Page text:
Love Them Don’t Indulge Them. Knowing the Difference. Indulgence Defined. An inability to resist the gratification of whims and desires A disposition to yield to the wishes of someone Gratifying a desire Lenience Pampering. Overindulgence Defined.
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Love ThemDon’t Indulge Them Knowing the Difference
Indulgence Defined • An inability to resist the gratification of whims and desires • A disposition to yield to the wishes of someone • Gratifying a desire • Lenience • Pampering
Overindulgence Defined There are two definitions. Both include no mentoring of children. • The first definition requires access to finances via wealth or false-wealth (credit card debt). Parents give to their children, which is a replacement for mentoring of children. Their severe overindulgences are a replacement for parenting.
Overindulgence Defined • The second definition requires no finances. Parents, without wealth or false wealth, give their children too much permission too soon. Therefore, their children are not prepared to manage life, as the complications of life come too soon.
Conscience Deficit Due to Overindulgence • Natural, but painful emotions • Causes child to apply good cognition • Which creates internal guidance • Then in turn feeds the conscience • James 1:2-5 – Purpose of Pain
Children’s Reactions • Over-Dependency – overindulged children usually become excessively dependent on their parents and others • Anger and Resentment – Anger becomes associated with children’s overdependence on parents. For some children, this may lead to opposition and conduct disorder.
Children’s Reactions • Loss of Interdependency – Interdependency is defined as taking care of oneself with the balance of being concerned for others. A symptom of conduct disorders and certain personality disorders is a lack of interdependency (It is all about me with no concern for others). • Loss of Self-Reliance – Many overindulged children do not gradually learn the skills necessary to eventually stand on their own two feet.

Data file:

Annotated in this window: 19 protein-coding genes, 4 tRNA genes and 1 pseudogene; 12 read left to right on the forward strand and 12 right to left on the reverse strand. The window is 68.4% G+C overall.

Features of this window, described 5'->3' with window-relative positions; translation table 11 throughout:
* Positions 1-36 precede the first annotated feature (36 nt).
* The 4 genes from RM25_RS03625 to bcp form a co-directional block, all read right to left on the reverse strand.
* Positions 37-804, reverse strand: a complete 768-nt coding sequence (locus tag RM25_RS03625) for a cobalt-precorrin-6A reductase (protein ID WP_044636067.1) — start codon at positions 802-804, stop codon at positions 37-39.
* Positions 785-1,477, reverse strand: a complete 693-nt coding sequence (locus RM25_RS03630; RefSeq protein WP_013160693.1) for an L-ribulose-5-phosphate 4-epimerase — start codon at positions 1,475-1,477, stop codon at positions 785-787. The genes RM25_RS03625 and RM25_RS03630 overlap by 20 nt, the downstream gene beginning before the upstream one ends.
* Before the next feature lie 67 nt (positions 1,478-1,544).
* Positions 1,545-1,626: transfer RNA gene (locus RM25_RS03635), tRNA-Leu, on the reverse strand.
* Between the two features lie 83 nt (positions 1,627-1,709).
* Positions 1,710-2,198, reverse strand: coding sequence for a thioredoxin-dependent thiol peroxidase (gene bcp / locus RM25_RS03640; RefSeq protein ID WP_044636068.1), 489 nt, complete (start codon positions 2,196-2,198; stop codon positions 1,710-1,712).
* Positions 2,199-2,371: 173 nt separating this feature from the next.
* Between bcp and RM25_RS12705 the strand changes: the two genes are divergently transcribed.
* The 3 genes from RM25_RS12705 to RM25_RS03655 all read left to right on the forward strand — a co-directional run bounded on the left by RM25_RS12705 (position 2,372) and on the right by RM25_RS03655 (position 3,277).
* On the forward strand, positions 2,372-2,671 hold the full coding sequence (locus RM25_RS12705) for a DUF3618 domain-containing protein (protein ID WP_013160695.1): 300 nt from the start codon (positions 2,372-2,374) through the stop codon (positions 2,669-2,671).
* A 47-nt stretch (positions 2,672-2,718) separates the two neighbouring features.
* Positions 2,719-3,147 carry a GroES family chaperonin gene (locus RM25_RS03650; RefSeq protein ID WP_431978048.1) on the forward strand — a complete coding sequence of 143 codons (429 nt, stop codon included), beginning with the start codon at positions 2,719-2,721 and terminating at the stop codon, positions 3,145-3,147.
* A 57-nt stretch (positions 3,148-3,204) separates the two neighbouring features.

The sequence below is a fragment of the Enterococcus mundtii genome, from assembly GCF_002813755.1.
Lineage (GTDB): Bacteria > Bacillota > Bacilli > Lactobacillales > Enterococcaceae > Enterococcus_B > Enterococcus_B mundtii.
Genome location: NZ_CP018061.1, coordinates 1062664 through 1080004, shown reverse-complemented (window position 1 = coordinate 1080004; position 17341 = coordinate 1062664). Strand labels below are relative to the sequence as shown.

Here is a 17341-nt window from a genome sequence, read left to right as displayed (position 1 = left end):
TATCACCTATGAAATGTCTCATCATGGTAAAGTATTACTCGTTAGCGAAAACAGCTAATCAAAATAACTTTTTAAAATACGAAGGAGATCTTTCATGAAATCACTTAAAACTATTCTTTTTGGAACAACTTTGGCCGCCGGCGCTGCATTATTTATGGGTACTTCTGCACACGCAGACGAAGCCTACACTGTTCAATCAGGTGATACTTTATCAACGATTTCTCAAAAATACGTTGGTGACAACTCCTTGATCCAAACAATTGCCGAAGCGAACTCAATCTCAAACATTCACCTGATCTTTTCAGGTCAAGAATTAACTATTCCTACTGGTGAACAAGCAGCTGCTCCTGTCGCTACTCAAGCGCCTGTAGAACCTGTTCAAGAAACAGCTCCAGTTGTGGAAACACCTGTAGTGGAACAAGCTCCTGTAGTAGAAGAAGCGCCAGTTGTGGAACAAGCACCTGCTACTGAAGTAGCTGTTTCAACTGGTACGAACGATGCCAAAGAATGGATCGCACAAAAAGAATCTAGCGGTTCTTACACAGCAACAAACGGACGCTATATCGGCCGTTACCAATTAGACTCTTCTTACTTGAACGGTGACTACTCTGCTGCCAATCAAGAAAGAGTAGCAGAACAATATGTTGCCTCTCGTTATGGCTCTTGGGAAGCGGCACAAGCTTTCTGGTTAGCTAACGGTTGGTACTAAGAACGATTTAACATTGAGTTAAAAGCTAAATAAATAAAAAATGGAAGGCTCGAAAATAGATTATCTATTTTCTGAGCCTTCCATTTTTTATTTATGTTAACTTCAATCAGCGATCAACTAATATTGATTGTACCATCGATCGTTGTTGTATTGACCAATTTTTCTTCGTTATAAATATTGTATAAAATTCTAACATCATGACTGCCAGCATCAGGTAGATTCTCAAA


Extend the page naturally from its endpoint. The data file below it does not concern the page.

Children’s Reactions • Inflated Sense of Self – Overindulgent children often hear very positive comments about themselves from their parents. Their parents often do not offer constructive criticism about real flaws. This results in overindulged children not managing constructive criticism form other well-intended adults (e.g. teachers, principals, grandparents, future bosses, etc.). • Emotional Distance – Overindulged children tend to create emotional distance with parents more severely than normal.
Children’s Reactions • Loss of Age Appropriate Skills – Since everything is corrected for them and done for them, overindulged children do not learn basic age appropriate skills • Learn Conditional Love – Overindulged children often times do not experience unconditional love as they are never wrong.
Research Insights • Early Writings • Symptoms Associated with Overindulged Children • Becoming an Overindulged Adult • Myths • Miscellaneous but Important Research
Insights – Early Research • Baumrind was one of the first writers/researchers that described permissive parents. He described permissive parents as highly responsive to their children with low expectations. Permissive parents were nurturing, but offered freedom to the children to make choices with little guidance and little control. • It produced a “charming sociopath.” • Baumrind, D. Effects of Authoritative Parental Control of Child Behavior, Child Development, (1996), 37, 887-907
Insights – Early Research • Dr. Nelms found that parents, who are ambivalent and confused about parenting, could not differentiate between nurturing behavior and overindulgence. • Love & overindulgence blended together. • Nelms, B. C. Attachment vs. Spoiling, Pediatric Nursing, 1983, 49-51
Insights – Early Research • Dr. Swain termed the phrase “Spoiled Child Syndrome” which is the transfer of power from parents to children via overindulgence. • Swain, D. W. The Spoiled Child Syndrome, Changing Family Conference XIV proceedings, Iowa City, Iowa 1985, 67-71
Insights - Symptoms • Dr. McIntosh offered symptoms related to Spoiled Child Syndrome: • Excessive self-centeredness • Immature behavior • Parent unwilling to enforce age-appropriate rules. • Excessive lack of consideration of others • Entitlement • Temper outbursts • Manipulative • McIntosh, B.J. Spoiled Child Syndrome, Psychological Bulletin, 1993, 69-79